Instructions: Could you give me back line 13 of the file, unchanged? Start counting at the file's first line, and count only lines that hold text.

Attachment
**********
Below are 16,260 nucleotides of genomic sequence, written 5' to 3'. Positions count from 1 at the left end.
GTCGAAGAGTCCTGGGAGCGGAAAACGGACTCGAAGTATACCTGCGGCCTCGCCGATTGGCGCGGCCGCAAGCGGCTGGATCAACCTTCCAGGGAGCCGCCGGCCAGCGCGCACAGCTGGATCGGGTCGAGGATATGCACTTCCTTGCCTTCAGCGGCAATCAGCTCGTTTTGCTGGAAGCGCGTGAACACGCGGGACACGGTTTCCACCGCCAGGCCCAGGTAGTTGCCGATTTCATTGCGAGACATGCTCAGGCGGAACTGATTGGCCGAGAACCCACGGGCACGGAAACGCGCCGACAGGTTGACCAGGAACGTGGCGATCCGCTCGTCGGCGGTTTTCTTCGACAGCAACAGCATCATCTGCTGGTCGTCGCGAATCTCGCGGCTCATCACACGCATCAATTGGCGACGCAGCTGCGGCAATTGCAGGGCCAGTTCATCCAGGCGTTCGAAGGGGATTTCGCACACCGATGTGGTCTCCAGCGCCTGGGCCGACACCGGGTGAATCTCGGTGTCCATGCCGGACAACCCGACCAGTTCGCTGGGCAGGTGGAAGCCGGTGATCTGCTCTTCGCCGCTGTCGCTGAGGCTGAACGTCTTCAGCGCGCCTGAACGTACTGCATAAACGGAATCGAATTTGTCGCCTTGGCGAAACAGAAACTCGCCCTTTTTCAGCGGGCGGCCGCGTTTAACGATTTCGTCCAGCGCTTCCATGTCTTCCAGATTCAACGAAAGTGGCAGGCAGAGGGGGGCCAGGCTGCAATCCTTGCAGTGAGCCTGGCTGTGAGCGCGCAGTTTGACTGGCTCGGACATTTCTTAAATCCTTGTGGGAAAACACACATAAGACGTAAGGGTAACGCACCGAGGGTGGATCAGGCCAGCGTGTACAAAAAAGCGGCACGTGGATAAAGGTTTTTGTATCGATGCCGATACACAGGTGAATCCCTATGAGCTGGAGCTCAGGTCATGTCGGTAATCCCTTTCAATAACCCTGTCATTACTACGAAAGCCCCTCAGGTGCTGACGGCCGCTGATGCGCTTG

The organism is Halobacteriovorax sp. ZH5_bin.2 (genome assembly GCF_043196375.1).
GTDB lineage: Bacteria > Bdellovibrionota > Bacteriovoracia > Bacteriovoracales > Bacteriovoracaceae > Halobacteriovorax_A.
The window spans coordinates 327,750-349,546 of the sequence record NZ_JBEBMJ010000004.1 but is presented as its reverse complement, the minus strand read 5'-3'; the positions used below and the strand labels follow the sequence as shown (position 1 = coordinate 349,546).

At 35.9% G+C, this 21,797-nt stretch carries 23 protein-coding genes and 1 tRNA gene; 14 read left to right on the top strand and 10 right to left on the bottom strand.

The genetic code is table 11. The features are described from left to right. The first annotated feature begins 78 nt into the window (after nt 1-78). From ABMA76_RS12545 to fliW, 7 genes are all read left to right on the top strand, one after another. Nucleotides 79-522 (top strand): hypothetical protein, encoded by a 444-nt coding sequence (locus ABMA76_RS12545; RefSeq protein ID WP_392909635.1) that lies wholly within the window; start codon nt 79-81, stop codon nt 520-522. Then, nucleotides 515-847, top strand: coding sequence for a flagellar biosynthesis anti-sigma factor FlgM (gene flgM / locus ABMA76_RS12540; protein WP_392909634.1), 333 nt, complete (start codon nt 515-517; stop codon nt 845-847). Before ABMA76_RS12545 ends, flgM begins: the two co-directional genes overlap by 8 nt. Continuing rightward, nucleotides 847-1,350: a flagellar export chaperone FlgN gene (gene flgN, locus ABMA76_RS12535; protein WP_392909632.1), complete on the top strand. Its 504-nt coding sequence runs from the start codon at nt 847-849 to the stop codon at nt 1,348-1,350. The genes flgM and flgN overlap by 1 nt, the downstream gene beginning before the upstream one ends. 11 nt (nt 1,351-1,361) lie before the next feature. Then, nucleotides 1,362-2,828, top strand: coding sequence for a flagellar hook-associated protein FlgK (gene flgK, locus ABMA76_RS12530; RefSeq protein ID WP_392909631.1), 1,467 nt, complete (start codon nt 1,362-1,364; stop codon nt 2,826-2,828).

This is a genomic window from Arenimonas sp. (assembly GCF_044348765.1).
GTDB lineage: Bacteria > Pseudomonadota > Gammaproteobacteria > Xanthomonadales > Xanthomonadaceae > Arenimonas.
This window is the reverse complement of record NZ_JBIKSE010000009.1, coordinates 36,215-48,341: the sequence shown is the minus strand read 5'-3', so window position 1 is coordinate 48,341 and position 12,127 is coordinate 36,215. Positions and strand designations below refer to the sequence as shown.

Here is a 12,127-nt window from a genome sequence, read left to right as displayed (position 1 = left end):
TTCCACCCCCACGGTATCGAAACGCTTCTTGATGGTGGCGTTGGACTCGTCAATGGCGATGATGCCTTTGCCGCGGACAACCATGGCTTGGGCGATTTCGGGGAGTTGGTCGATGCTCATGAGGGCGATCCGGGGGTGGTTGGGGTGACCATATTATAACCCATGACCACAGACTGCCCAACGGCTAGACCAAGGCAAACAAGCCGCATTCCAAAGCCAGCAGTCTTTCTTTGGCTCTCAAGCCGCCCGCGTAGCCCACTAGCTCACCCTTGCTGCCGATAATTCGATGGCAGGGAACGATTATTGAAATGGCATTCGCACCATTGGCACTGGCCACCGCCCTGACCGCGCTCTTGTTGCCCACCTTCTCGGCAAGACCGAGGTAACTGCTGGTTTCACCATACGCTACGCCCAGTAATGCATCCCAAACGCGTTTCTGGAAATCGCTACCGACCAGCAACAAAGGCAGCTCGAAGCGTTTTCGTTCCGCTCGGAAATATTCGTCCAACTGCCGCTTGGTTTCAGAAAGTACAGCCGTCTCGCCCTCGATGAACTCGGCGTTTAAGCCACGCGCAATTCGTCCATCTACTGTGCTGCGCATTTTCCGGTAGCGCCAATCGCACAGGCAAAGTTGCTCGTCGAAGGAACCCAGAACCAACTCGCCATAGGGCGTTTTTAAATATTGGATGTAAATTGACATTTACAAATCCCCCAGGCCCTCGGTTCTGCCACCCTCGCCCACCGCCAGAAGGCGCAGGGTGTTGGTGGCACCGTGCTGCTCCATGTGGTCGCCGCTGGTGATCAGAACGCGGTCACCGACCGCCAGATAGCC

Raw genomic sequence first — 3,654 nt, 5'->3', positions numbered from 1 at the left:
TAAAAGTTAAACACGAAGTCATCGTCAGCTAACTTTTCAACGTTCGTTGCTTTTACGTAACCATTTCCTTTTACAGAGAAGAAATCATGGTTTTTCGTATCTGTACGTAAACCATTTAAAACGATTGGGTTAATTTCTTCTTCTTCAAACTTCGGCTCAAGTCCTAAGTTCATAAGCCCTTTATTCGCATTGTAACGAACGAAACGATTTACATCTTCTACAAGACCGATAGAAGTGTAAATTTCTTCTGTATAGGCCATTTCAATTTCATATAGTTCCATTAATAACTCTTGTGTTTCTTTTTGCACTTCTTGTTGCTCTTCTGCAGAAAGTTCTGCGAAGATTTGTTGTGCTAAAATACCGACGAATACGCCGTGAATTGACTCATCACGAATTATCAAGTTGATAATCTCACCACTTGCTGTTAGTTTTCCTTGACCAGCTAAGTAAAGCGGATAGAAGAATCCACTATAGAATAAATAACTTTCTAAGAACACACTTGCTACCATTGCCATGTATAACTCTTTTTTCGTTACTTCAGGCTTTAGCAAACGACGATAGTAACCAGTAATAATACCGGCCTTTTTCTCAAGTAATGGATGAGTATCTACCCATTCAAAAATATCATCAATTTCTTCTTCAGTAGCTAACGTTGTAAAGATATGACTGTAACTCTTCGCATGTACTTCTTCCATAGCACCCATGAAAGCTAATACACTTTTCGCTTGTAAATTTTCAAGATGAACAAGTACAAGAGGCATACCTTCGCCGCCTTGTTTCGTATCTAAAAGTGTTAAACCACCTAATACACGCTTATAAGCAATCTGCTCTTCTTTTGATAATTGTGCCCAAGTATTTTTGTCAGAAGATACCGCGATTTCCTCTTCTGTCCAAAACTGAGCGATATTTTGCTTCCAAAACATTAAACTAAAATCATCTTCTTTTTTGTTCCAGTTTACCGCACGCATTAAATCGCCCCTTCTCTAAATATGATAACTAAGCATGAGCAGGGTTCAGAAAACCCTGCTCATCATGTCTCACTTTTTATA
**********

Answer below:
Raw genomic sequence first — 3,654 nt, 5'->3', positions numbered from 1 at the left: